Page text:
Wednesday, June 29, 2016

Seafood Pancakes (2)

Cooking in the summer is kind of like torture. Standing over a stove or even a grill seems almost rude. So, I don't really like to make anything that requires a lot of simmering or babysitting; I want something kind of quick and easy and that's where Korean pancakes come in. I shared a seafood pancake recipe a few years ago, but I thought it was time for an update. Usually, I just redo a post to make it prettier but this time, I have an added ingredient and step that changes this pancake into something really awesome. It's not necessarily that noticeably visible, but it is definitely obvious texturally.
Ingredients [yields 2 large pancakes, serves 4 to 6 as an appetizer]:
1 small zucchini, grated
¼ onion, sliced
2 cloves garlic, minced
1 long hot pepper, sliced
2 scallions, sliced
½ cup mixed frozen seafood
2 eggs
½ teaspoon salt
1 cup flour
¼ cup water
¼ teaspoon sesame oil
½ cup grated potato (frozen works great)
+ oil for frying

Monday, June 27, 2016

Young Radish Kimchi | Chongak Kimchi (총각김치)

This is an exciting post for me because it's one of my favorite types of kimchi ever. My mom would attempt to make this once a year, but if we missed the baby radish season, we were out of luck. Honestly, I'm a terrible food blogger because I think the baby radish season might be over at this point so this post is somewhat moot. But, maybe you can save it for next year?

The reason I love this kimchi is because the actual radish portion is crunchy and awesome, like diced radish kimchi, but it's got a slightly crisper texture because the radish is young and the greens portion is delicious too and offers a yummy textural contrast. Mom would always cut it up with scissors and I would always dig around for my favorite part, which was the joint between the radish and the greens; I loved getting a bite with both.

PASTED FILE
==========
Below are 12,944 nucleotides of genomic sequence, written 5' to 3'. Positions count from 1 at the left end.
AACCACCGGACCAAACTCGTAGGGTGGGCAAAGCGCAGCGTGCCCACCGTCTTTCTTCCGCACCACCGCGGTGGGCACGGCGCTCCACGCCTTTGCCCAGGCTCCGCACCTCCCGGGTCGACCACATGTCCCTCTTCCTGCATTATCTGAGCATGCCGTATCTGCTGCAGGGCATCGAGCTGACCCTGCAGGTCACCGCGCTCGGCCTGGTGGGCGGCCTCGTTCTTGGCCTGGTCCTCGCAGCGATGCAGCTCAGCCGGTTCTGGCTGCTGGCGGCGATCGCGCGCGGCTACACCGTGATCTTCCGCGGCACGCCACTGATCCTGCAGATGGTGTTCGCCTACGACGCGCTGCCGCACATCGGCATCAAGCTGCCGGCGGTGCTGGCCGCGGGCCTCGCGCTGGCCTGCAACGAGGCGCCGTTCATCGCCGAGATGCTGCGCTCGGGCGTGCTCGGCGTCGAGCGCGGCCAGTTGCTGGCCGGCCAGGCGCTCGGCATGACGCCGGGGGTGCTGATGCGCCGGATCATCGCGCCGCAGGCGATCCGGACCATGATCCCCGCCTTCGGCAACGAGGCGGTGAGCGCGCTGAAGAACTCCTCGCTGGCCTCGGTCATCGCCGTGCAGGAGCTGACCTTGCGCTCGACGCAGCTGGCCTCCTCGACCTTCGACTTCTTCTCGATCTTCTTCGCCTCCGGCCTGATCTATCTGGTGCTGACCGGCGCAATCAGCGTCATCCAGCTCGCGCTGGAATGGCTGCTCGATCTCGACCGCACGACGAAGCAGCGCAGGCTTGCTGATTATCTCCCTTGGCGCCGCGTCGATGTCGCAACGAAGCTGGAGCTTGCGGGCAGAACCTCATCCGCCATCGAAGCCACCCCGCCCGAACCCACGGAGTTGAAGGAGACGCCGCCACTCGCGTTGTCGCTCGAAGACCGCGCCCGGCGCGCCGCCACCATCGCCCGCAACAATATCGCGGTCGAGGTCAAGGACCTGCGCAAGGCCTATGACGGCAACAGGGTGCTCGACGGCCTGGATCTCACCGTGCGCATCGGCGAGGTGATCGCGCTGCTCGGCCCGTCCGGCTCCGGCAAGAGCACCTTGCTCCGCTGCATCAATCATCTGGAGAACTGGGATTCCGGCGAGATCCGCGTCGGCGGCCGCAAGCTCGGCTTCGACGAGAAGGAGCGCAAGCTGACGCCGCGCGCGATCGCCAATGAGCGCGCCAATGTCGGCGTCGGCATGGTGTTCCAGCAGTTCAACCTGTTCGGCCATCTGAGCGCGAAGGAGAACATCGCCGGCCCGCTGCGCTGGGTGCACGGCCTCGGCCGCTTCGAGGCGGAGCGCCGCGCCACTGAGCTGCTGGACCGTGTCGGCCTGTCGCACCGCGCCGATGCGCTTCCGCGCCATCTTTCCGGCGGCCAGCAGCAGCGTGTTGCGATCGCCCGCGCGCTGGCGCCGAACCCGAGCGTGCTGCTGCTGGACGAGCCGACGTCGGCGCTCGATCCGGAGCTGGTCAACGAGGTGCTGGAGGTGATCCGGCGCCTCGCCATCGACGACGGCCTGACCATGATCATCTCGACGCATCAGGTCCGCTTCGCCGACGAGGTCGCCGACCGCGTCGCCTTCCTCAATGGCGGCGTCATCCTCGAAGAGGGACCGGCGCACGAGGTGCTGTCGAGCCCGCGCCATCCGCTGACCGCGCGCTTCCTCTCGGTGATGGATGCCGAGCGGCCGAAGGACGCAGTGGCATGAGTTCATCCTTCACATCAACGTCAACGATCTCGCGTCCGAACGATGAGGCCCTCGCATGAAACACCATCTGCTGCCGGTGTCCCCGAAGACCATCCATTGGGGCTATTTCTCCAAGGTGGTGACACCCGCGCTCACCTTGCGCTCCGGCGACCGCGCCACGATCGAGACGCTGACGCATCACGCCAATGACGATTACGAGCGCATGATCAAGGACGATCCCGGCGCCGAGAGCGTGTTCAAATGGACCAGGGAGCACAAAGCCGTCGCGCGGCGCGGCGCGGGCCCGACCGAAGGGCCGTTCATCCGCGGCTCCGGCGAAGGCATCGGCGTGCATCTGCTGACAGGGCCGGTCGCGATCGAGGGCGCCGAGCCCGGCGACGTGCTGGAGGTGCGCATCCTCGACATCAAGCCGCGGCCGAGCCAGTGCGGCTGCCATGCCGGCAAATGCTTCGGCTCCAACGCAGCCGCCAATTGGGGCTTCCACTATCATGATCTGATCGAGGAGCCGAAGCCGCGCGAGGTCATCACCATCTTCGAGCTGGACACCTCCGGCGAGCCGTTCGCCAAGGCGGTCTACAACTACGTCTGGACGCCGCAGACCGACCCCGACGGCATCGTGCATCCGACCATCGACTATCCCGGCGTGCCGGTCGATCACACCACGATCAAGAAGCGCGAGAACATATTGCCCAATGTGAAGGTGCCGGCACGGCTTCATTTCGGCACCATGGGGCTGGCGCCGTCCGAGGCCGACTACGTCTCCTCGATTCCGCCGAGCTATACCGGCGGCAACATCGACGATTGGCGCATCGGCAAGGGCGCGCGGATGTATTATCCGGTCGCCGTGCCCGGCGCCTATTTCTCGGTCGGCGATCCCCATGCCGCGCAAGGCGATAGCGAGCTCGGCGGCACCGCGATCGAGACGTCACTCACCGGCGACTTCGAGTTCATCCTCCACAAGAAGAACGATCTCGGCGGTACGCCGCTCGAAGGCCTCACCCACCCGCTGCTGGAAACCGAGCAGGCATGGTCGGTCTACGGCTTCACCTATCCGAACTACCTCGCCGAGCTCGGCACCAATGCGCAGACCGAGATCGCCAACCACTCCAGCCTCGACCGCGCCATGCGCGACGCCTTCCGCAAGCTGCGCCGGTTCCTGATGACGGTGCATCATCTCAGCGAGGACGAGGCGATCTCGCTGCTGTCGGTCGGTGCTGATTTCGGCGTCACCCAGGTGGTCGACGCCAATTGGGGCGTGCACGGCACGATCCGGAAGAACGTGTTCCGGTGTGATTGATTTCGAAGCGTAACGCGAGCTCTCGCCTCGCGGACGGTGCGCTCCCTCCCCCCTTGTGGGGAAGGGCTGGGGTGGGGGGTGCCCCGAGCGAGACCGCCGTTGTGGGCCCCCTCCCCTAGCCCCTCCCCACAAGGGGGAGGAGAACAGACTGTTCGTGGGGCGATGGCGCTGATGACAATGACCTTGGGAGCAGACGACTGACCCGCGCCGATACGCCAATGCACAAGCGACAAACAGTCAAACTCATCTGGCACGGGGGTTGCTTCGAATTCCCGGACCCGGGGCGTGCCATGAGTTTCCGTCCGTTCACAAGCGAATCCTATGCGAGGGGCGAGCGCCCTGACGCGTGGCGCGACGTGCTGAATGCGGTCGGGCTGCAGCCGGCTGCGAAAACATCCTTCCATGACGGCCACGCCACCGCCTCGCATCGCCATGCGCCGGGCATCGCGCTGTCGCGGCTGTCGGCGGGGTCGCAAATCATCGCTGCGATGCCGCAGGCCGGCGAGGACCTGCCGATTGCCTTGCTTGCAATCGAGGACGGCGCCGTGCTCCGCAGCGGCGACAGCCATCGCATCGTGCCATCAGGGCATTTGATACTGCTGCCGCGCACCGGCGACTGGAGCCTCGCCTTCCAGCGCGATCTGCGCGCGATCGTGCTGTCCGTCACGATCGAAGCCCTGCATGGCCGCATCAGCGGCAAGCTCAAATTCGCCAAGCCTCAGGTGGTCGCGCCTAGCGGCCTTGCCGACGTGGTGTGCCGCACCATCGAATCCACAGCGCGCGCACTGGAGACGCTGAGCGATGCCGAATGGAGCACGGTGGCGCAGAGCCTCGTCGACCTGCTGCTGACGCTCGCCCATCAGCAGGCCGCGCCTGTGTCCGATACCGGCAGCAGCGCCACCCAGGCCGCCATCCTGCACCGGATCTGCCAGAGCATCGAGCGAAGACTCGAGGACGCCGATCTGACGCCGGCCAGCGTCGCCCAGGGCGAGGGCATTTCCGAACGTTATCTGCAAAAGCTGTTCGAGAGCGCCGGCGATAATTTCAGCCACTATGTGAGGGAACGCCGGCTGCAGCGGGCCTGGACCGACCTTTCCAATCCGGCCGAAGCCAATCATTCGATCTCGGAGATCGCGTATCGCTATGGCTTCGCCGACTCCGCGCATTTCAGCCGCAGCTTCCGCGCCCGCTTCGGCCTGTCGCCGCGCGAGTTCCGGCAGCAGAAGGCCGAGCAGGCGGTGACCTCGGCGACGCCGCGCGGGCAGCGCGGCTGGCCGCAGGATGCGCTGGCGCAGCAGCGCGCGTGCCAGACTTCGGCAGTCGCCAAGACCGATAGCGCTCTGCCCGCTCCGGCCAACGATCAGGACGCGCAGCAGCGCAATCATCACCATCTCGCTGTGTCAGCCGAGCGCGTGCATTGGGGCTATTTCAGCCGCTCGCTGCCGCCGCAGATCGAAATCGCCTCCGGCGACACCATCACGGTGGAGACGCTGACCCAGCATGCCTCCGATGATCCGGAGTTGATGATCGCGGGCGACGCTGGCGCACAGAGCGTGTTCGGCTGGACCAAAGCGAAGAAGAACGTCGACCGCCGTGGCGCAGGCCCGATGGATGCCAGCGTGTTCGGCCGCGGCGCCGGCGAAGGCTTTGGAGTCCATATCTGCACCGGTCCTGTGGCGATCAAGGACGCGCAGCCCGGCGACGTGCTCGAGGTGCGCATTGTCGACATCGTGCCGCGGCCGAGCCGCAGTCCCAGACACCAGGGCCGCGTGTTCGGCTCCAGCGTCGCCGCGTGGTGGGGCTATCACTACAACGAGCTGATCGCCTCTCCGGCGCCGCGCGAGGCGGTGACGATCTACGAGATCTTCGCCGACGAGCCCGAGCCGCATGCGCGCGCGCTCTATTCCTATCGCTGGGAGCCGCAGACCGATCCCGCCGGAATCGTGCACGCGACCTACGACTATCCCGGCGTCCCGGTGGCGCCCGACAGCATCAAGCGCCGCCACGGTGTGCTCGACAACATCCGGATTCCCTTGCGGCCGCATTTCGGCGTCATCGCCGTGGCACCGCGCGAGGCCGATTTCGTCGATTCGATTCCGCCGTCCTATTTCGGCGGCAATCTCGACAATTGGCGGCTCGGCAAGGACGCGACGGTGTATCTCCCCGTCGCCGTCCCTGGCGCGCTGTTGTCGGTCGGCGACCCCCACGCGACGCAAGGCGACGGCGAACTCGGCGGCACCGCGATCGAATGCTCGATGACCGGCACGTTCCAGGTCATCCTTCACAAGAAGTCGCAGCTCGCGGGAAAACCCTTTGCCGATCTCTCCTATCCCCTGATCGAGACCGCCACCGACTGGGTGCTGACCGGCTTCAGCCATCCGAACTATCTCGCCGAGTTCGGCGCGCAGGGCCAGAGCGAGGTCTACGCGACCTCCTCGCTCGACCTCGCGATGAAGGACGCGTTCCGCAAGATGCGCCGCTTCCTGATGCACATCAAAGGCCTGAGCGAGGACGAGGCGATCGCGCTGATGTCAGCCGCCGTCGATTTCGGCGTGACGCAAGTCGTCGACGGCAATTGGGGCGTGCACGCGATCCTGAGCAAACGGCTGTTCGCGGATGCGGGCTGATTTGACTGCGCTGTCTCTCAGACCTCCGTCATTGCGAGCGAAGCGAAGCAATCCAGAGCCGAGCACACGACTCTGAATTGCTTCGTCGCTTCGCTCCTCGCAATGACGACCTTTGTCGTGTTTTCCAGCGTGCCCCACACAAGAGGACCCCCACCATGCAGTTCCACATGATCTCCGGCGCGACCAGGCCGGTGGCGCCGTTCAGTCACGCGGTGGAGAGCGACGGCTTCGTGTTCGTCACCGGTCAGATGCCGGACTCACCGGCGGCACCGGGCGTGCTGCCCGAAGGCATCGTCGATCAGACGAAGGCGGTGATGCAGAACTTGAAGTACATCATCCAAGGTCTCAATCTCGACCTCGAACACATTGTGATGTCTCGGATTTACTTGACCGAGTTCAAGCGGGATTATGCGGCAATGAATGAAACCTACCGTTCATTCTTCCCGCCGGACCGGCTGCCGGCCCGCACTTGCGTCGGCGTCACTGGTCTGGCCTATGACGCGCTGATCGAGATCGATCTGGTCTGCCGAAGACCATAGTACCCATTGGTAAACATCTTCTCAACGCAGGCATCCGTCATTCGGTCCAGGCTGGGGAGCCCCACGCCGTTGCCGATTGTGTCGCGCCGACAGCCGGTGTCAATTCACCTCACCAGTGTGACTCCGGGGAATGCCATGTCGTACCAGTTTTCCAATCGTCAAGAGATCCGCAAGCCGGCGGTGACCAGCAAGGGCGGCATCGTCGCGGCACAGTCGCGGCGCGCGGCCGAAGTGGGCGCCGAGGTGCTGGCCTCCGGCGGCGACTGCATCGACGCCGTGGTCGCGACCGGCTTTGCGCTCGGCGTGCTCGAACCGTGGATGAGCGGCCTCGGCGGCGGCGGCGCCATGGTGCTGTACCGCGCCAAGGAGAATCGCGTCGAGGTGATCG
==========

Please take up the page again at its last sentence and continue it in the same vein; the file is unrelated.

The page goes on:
It's sort of silly to share kimchi recipes because they're basically all the same. You grab a vegetable (like cabbage, cucumbers, greens, radishes, whatever you like), brine the vegetables until they're limp, rinse them off and drain them well, then season them with lots of garlic, scallion, ginger, gochugaru, and some sort of salt - whether it's actual salt or fish sauce or salted shrimp - and then leave to pickle at room temperature before refrigerating and serving. But I guess if you're not Korean, it's worth learning all of the different traditional kinds before you delve off into a world of kimchi experimenting.
5 lbs. young radish
½ cup salt
¾ cup rice flour
1 cup water
10 scallions, chopped
3 tablespoons minced garlic
1 tablespoon minced ginger
¼ cup fish sauce
¼ cup sugar
½ to ¾ cup hot pepper flakes
2 tablespoons salted shrimp

Friday, June 24, 2016

What I Ate: Mini Scotch Egg

This particular recipe was an exercise in patience and was totally not worth the effort. Basically, I'd rather make full-sized scotch eggs for the rest of my life than deal with the hell that is soft boiled quail eggs ever again.
I honestly thought quail eggs would be so adorable; it turns out, they're just a pain in the ass.
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